Also during the first season, in one of the most celebrated examples of network overreaction, ABC changed Ralph’s last name from “Hinkley” to “Hanley” in the wake of the 1981 shooting of former President Ronald Reagan by would-be assassin John Warnock Hinckley, Jr. Ralph’s students began referring to their teacher as “Mr. H” in the latter episodes of the first season, but the suits at ABC, in a rare act of wisdom, quietly changed our hero’s name back to Hinkley by the start of the second season.

The eagerly anticipated second season of The Greatest American Hero got off to a late, but strong start on November 28, 1981, with a particularly charming episode that gave Ralph his 15-minutes of fame as a major league baseball star. Season two featured some exceptionally strong writing, highlighted by two separate episodes in which the “little green guys” returned to Earth. Unfortunately, Connie Sellecca was pregnant during the filming of the second season, which either minimized… or completely eliminated… her role in a number of episodes, leading to a slight faltering of the show’s proven formula. To make matters worse, ABC pre-empted GAH more than a few times during the second season, leading to an erosion of audience loyalty. By the time the last episode of the second season aired on April 28, 1982, ratings had slipped to the point where the show’s future was in jeopardy.

The beginning of the third season marked the beginning of the end for The Greatest American Hero. ABC brought the show back, but moved it from its familiar Wednesday night time slot to Friday night, where it went head-to-head with NBC’s new mega-hit Knight Rider. This is especially tragic, given the strength of the powerhouse October 29, 1982 season opener, which not only took us inside the alien ship for the first time, but also brought us face-to-face with an actual “little green guy” and gave us a glimpse at the “green guy’s” home planet. The episode provided an avalanche of backstory, as viewers learned… along with Ralph and Bill… that the “green guy’s” planet was devastated by war, greed, hatred, and avarice… and that’s why they have given Ralph the suit… to make sure that Earth is never allowed to suffer the same fate. They even gave Ralph a new instruction book before re-depositing him and Bill back in the desert. Of course, Ralph lost the new instruction book within minutes. But Knight Rider was wiping the floor with GAH, and after only 4 third-season episodes, ABC yanked the show from its lineup. GAH’s last gasp for air began when ABC brought the show back in yet another new time slot on Thursday, January 6, 1983, in a special episode that finally saw the Ralph and Pam take their wedding vows.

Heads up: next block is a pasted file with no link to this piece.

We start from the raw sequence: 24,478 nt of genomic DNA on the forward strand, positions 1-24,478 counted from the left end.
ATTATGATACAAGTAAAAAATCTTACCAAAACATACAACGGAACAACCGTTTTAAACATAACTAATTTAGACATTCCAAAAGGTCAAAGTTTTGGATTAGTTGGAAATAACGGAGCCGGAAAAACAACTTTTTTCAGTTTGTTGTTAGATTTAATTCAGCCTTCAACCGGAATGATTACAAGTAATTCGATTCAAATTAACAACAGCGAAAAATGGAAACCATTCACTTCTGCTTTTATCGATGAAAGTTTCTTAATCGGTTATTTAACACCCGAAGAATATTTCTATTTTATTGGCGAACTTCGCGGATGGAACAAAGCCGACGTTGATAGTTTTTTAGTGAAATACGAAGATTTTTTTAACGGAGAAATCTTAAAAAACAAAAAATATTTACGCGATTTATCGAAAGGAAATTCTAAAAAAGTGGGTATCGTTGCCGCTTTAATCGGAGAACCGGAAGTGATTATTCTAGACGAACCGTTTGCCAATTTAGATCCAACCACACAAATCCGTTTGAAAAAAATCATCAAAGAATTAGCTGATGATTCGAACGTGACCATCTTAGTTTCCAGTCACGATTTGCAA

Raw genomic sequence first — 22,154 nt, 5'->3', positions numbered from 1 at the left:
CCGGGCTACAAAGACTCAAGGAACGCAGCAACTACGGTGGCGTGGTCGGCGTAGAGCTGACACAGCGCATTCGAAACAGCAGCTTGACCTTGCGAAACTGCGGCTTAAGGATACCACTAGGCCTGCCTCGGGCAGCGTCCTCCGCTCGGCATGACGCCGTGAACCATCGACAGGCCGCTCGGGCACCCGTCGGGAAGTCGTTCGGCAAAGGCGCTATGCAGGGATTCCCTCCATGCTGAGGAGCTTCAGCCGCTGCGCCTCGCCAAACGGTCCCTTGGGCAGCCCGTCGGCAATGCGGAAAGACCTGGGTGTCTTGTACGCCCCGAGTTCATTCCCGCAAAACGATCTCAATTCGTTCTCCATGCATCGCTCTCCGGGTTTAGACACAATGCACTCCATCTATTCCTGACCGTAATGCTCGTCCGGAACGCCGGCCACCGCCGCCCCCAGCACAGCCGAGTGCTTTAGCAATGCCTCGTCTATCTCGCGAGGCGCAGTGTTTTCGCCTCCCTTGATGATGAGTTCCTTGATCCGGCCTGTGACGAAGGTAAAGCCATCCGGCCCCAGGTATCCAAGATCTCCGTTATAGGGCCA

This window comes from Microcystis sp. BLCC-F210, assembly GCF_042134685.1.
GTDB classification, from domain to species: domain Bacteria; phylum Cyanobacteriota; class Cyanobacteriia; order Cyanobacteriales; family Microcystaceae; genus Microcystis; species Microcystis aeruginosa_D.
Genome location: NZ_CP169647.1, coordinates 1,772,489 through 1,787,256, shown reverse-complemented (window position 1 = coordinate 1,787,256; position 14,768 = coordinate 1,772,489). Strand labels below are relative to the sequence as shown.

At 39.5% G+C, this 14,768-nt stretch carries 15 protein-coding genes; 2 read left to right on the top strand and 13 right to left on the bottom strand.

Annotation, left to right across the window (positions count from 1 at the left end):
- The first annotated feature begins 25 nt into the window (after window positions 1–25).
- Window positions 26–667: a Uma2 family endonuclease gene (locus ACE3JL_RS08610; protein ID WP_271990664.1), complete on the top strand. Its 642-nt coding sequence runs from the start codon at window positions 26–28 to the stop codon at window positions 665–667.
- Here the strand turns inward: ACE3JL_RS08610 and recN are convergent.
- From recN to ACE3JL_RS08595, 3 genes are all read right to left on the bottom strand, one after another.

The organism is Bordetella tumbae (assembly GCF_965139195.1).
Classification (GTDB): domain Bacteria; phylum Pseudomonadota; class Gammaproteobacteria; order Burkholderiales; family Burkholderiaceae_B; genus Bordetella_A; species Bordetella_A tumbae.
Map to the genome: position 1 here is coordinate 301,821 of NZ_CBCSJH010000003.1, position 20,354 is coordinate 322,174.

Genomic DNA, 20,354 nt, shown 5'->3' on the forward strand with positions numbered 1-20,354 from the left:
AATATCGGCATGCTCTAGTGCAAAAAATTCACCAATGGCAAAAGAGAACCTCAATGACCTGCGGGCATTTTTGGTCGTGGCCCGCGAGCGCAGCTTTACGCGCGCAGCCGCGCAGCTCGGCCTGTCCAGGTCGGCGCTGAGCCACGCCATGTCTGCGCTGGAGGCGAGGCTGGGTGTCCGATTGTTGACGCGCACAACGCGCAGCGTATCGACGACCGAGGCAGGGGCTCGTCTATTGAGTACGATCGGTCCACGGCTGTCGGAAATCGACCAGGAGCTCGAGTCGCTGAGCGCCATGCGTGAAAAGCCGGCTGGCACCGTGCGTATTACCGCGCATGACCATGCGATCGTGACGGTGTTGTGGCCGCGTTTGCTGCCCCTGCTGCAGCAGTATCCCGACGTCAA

It wasn’t enough.

Five episodes later, on March 3, 1983, the GAH death rattle was heard as ABC pulled it from its schedule for the last time. With four unaired episodes left in the can, the network announced that the show would return.

It never did.

Three years later, however, the sun almost rose again on GAH. According to internet lore, in 1986 then-NBC President Brandon Tartikoff was attending a ceremony at which Stephen J. Cannell was being honored for his contributions to television. During a montage of clips from selected Cannell productions, Tartikoff supposedly stated that “ABC made a big mistake in canceling that series.” Cannell and Tartikoff started talking, and a new pilot was ordered.